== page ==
Thursday, April 30, 2015
Ministers' shame on killer salt: Government sabotage of drive to cut intake has cost 6,000 lives, say doctors
This is apparently politically correct but it is utter garbage -- coming from people who prefer theory to facts. The latest academic study shows that LOW salt in your blood is most likely to lead to heart attacks. See JAMA. 2011;305(17):1777-1785. More here and here and here for similar findings. Salt is harmless but a deficiency of it is not. We need it. See also here
Efforts to cut the amount of salt in food have been ‘derailed’ by ministers in a move which has cost 6,000 lives, doctors claim.
Experts accuse the Government of undermining a salt reduction programme which had saved thousands of lives. They say that replacing it with the controversial ‘responsibility deal’ – which focused on health initiatives led by the food industry – was a ‘major step backwards’.
As a result, efforts to reduce the amount of salt in food stalled and thousands of lives may have been lost. The experts’ damning article in the British Medical Journal says a change of policy is ‘urgently needed’ to save lives.
The Mail has previously revealed how the food industry has been given unprecedented access to the heart of government in recent years – with fast-food companies, supermarkets, restaurant chains and chocolate and fizzy drinks firms having dozens of meetings with ministers. McDonald’s, Mars, Pepsi, Nando’s and Tesco are among firms invited to ministerial meetings since the 2010 election.
The Food and Drink Federation, the lobbyist for the industry, has had 16 meetings with ministers and 99 meetings with officials since the Coalition took over, official figures reveal.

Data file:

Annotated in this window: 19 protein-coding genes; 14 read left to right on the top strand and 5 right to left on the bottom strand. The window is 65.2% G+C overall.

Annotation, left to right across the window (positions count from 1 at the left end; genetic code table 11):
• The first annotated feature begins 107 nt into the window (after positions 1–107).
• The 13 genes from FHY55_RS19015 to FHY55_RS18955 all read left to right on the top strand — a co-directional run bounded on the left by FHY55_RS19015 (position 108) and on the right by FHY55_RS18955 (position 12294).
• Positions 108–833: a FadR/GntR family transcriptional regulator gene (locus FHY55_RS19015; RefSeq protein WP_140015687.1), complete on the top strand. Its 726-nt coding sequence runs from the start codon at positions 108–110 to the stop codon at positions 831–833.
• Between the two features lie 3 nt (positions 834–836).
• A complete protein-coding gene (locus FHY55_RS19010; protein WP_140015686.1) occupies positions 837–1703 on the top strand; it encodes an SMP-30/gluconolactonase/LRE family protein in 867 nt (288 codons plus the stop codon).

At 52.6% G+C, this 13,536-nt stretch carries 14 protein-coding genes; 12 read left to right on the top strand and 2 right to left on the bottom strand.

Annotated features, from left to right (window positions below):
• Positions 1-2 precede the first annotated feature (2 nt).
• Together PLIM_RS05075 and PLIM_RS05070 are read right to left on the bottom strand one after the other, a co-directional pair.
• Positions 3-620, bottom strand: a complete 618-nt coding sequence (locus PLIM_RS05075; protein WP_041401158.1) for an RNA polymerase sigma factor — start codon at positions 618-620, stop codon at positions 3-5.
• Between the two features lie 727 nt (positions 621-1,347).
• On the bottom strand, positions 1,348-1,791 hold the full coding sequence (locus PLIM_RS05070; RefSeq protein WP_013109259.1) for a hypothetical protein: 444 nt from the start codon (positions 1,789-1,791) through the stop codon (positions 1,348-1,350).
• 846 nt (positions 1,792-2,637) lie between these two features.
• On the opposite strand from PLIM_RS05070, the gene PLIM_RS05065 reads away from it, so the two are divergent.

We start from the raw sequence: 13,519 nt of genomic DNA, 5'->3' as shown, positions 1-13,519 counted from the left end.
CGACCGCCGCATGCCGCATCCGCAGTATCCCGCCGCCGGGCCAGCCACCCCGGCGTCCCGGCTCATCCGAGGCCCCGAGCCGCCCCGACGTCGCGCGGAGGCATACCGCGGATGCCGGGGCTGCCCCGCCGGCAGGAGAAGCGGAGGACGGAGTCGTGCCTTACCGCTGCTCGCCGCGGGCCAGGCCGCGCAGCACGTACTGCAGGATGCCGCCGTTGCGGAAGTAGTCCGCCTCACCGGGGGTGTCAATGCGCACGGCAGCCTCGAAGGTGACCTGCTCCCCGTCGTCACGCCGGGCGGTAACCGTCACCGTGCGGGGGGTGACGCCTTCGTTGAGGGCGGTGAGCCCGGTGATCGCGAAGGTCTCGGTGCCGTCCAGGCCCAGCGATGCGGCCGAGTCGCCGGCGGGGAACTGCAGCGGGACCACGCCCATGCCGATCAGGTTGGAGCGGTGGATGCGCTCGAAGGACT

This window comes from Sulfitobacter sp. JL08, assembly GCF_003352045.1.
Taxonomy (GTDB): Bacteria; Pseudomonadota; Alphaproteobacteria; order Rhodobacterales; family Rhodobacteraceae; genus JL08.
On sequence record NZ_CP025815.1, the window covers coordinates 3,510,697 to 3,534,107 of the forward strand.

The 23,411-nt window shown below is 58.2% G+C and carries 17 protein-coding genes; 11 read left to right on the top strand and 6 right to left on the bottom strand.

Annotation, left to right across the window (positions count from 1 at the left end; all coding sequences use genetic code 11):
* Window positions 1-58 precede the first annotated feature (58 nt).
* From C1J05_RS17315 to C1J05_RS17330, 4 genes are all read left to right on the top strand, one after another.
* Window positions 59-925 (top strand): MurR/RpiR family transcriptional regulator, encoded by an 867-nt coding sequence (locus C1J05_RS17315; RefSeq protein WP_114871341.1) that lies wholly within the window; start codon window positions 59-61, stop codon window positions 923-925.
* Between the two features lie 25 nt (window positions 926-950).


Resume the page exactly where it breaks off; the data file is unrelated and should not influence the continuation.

Yet health campaigners say they have been shunned.
The latest revelations prompted claims that the Government was keener on listening to the food industry than to those with the interest of people’s health at heart.
Graham MacGregor, professor of cardiovascular medicine from Queen Mary, University of London, said the responsibility deal had been ‘responsible for a major step backwards in public health nutrition’.
He said the first voluntary salt reduction targets – set in 2006 – were a major success, resulting in the daily intake of average Britons falling 15 per cent from 9.5g per day in 2003 to 8.1g per day in 2011.
The amount of salt in everyday food products was reduced by up to 40 per cent over five years. This is thought to have prevented 9,000 deaths due to strokes and heart disease a year, resulting in healthcare savings of about £1.5 billion in the UK.
The ultimate aim of the salt targets – set by the Food Standards Agency (FSA) – was to reduce intake to 6g per day among the adult population.
But despite their initial success, the Coalition Government formed in 2010 refused to agree on new targets for 2014. And they transferred responsibility for nutrition from the FSA to the Department of Health, which disrupted the salt reduction programme.
In 2011, Andrew Lansley, then health minister, launched the responsibility deal – which made alcohol and food industries responsible for reducing alcohol and improving nutrition. Many companies stopped or slowed down their planned salt reductions from 2011 to 2014, and some failed to meet targets.
Prof MacGregor claims that in this period, up to 6,000 deaths from strokes and heart attacks could have been prevented if the targets had been kept.